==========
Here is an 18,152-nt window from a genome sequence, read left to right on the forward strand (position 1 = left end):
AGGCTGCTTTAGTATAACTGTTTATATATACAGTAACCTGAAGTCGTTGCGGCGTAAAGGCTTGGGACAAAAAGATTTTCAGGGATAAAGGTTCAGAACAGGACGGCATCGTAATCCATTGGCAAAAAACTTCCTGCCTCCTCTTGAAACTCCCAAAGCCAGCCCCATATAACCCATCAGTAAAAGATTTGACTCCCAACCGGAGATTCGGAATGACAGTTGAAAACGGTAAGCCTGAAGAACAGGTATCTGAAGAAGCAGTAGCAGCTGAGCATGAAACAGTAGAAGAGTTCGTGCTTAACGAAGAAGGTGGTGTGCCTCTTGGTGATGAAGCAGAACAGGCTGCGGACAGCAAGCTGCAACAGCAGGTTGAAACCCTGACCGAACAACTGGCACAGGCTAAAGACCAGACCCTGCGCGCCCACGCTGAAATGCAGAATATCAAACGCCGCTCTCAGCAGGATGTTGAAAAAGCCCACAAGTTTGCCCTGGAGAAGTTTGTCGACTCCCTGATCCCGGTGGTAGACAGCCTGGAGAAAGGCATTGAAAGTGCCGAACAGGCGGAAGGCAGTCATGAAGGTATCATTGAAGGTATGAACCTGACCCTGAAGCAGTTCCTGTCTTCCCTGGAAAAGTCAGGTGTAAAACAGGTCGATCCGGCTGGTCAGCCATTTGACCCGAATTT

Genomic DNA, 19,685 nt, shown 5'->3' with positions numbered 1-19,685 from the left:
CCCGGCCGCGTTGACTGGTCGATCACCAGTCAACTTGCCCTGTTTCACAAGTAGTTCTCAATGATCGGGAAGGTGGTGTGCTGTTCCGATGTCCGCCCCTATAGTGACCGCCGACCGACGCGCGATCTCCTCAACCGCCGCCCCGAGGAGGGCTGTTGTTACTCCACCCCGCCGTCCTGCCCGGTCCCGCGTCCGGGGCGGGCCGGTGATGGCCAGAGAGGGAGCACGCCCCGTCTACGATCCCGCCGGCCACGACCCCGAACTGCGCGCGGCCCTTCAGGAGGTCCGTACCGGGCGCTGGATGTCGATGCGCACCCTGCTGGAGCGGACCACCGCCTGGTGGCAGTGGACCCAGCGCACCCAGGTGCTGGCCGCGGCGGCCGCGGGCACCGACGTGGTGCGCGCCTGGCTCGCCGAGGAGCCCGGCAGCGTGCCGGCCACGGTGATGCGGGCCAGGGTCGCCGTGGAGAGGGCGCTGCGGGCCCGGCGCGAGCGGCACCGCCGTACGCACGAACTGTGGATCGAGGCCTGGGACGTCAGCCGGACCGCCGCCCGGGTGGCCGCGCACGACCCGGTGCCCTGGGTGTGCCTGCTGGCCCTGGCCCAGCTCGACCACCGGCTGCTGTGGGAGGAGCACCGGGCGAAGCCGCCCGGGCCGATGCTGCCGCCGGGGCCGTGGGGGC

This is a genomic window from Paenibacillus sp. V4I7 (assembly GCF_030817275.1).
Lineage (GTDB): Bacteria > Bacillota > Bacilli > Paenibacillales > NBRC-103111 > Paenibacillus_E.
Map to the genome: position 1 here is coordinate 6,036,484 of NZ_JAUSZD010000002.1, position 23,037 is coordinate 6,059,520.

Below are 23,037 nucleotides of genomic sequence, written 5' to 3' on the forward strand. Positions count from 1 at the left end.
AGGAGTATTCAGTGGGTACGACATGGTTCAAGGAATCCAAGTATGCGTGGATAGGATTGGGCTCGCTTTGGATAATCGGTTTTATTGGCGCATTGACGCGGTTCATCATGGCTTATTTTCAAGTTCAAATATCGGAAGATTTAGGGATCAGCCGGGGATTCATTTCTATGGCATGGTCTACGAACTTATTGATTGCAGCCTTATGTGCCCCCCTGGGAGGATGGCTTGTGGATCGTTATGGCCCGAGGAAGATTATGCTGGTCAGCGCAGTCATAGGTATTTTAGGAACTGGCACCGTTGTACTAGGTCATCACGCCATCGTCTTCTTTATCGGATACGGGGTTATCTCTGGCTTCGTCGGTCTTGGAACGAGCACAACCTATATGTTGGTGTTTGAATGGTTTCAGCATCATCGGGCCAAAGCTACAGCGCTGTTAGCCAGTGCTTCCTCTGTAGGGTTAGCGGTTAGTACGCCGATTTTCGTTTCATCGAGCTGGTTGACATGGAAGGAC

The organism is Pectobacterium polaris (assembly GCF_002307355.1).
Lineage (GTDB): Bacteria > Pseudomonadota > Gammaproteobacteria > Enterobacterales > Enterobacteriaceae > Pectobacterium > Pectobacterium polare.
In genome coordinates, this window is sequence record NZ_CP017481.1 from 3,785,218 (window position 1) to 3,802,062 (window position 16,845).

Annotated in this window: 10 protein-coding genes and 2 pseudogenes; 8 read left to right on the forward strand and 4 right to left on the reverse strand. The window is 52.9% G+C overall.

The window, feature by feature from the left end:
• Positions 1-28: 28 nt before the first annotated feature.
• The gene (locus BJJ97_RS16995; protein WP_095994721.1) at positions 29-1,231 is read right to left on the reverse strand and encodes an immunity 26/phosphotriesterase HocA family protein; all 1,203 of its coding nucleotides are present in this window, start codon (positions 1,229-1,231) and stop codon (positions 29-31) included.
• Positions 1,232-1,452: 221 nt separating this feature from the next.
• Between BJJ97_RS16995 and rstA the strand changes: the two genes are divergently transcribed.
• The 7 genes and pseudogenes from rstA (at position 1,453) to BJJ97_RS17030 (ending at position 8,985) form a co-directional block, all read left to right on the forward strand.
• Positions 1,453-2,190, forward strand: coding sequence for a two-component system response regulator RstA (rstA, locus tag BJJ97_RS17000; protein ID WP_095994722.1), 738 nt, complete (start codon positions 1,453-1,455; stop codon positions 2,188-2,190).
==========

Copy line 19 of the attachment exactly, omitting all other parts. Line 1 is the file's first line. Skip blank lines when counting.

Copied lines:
• The 7 genes and pseudogenes from rstA (at position 1,453) to BJJ97_RS17030 (ending at position 8,985) form a co-directional block, all read left to right on the forward strand.